Botticelli and Renaissance Florence: Masterworks from the Uffizi, Preparation | Courtesy of the Uffizi Galleries
A drawing by Filippino Lippi inspired by ancient motifs dialogues with a Roman urn, while some panels from a wedding chest in the Uffizi Galleries, depicting Stories of Esther and Ahasuerus, meet a bust of San Giovanni Battista by Benedetto da Rovezzano.
It happens at the Minneapolis Institute of Art, a museum that boasts one of the most important collections of European art overseas, and where from October 16 to January 8 the exhibition Botticelli and Renaissance Florence: Masterworks from the Uffizicreated by the Uffizi Galleries in collaboration with the Minneapolis Institute of Art, curated by Cecilia Frosinini and Rachel McGarry, will explore the relationship between Botticelli, the art of the Florentine Renaissance and classical antiquity.
Biagio D’Antonio, Justice, Botticelli and Renaissance Florence: Masterworks from the Uffizi | Courtesy of the Uffizi Galleries
Loans from the Uffizi that include works by Botticelli and his contemporary artists will encounter paintings, sculptures, prints and drawings from the American museum.
“After the difficult years of the pandemic, which saw Minneapolis at the center of an epochal revolt for social justice and after the suffering caused by Covid – reads a note – the Renaissance exhibition that attributes the role of engine to Florence in the fifteenth century for world culture, it acquires a particularly profound meaning, and sounds like a wish for recovery, especially in America and in this city “.
Part of the proceeds from the exhibition were used to restore the works of art and carry out new research, conducted over the course of over two years. These results have merged into a catalog full of contributions from leading Italian and foreign scholars on the subject. Thanks to the volume it is now possible to learn more about the artists’ workshops, the role of theater and city festivals in the iconography ofAdoration of the Magion portraits, while a revision of Botticelli’s activity has been proposed based on sources and documents reconsidered in a new light.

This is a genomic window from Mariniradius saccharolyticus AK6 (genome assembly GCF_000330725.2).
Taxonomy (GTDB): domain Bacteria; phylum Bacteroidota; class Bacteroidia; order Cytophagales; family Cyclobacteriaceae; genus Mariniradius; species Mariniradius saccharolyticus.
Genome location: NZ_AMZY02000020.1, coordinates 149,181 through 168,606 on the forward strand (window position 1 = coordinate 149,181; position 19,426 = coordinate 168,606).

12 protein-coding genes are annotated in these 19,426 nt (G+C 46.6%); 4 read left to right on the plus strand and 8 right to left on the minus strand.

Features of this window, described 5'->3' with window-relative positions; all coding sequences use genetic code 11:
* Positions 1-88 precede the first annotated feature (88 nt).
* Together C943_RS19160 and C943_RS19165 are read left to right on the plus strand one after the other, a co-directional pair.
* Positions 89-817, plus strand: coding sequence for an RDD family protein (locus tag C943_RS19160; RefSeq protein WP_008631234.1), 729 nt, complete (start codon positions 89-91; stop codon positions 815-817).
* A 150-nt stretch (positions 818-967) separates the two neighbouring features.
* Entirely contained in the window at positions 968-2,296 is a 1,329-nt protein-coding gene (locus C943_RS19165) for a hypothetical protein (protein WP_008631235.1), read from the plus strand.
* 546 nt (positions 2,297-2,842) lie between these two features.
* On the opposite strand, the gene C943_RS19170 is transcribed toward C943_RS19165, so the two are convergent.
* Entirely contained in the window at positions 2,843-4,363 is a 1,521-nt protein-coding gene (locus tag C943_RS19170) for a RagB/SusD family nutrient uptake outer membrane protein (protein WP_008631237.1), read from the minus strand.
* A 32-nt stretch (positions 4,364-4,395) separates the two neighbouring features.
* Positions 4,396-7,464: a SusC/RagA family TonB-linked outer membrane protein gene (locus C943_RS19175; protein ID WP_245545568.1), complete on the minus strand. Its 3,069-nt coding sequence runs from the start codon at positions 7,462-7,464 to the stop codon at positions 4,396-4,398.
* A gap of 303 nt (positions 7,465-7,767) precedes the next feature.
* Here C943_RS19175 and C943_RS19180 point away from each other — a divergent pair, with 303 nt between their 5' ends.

Botticelli and Renaissance Florence: Masterworks from the Uffizi, Roman torso, Staging | Courtesy of the Uffizi Galleries
But there is more. An important and discussed portrait today in Minneapolis has been definitively attributed to Benedetto Ghirlandaio, as well as the portrait of a religious on the roof of the Uffizi, attributed to the famous brother Domenico.
“The exhibition – comments the director of the Uffizi Galleries, Eike Schmidt – is not only a revelation for the American public, but is also characterized by its very high scientific level. Thanks to the contributions of the archaeologists and art historians involved, as well as the Opificio delle Pietre Dure, it was possible to reconsider each work and arrive at new identifications and attributions on even very famous paintings and sculptures. Perhaps one of the most exciting and revealing combinations is that betweenAllegory of Fertility by Luca Signorelli and the marble group with Three satyrs wrestling with a snake, coming from the collection of antiquities of Lorenzo the Magnificent, dispersed at the end of the fifteenth century. The work, which was in an Austrian collection in the nineteenth century, which reappeared on the market a few years ago, was bought by a private individual from Chicago. Next to it, Luca Signorelli’s monochrome takes on a new meaning and explains at a glance the whole complex topic of the relationship between the Renaissance and Antiquity ”.
Botticelli and Renaissance Florence: Masterworks from the Uffizi, Tre Satiri Installation | Courtesy of the Uffizi Galleries